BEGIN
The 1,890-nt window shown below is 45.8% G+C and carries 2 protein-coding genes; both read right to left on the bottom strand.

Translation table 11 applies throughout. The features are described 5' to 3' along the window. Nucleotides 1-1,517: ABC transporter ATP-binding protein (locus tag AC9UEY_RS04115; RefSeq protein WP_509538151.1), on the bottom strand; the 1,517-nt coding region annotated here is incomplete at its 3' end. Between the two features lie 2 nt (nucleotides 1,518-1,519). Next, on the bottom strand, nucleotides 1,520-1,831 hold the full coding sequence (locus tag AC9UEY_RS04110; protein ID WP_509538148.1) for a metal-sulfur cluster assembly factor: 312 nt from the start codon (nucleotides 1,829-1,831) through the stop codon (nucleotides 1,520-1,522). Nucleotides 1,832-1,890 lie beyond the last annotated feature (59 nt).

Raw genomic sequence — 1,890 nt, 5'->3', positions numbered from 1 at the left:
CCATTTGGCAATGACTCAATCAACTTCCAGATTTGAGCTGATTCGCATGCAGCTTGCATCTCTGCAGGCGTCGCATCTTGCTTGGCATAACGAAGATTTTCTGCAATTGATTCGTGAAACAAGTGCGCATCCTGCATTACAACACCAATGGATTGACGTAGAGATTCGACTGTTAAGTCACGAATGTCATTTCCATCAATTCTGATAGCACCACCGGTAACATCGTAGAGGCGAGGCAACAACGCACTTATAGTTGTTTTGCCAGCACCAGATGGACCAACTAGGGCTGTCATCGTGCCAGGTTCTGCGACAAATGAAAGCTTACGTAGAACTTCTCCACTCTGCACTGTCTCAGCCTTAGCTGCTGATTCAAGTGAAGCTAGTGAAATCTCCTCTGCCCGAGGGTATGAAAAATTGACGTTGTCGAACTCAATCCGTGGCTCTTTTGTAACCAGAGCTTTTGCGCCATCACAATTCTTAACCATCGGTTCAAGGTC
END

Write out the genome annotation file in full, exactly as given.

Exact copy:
The 1,890-nt window shown below is 45.8% G+C and carries 2 protein-coding genes; both read right to left on the bottom strand.

Translation table 11 applies throughout. The features are described 5' to 3' along the window. Nucleotides 1-1,517: ABC transporter ATP-binding protein (locus tag AC9UEY_RS04115; RefSeq protein WP_509538151.1), on the bottom strand; the 1,517-nt coding region annotated here is incomplete at its 3' end. Between the two features lie 2 nt (nucleotides 1,518-1,519). Next, on the bottom strand, nucleotides 1,520-1,831 hold the full coding sequence (locus tag AC9UEY_RS04110; protein ID WP_509538148.1) for a metal-sulfur cluster assembly factor: 312 nt from the start codon (nucleotides 1,829-1,831) through the stop codon (nucleotides 1,520-1,522). Nucleotides 1,832-1,890 lie beyond the last annotated feature (59 nt).

Raw genomic sequence — 1,890 nt, 5'->3', positions numbered from 1 at the left:
CCATTTGGCAATGACTCAATCAACTTCCAGATTTGAGCTGATTCGCATGCAGCTTGCATCTCTGCAGGCGTCGCATCTTGCTTGGCATAACGAAGATTTTCTGCAATTGATTCGTGAAACAAGTGCGCATCCTGCATTACAACACCAATGGATTGACGTAGAGATTCGACTGTTAAGTCACGAATGTCATTTCCATCAATTCTGATAGCACCACCGGTAACATCGTAGAGGCGAGGCAACAACGCACTTATAGTTGTTTTGCCAGCACCAGATGGACCAACTAGGGCTGTCATCGTGCCAGGTTCTGCGACAAATGAAAGCTTACGTAGAACTTCTCCACTCTGCACTGTCTCAGCCTTAGCTGCTGATTCAAGTGAAGCTAGTGAAATCTCCTCTGCCCGAGGGTATGAAAAATTGACGTTGTCGAACTCAATCCGTGGCTCTTTTGTAACCAGAGCTTTTGCGCCATCACAATTCTTAACCATCGGTTCAAGGTC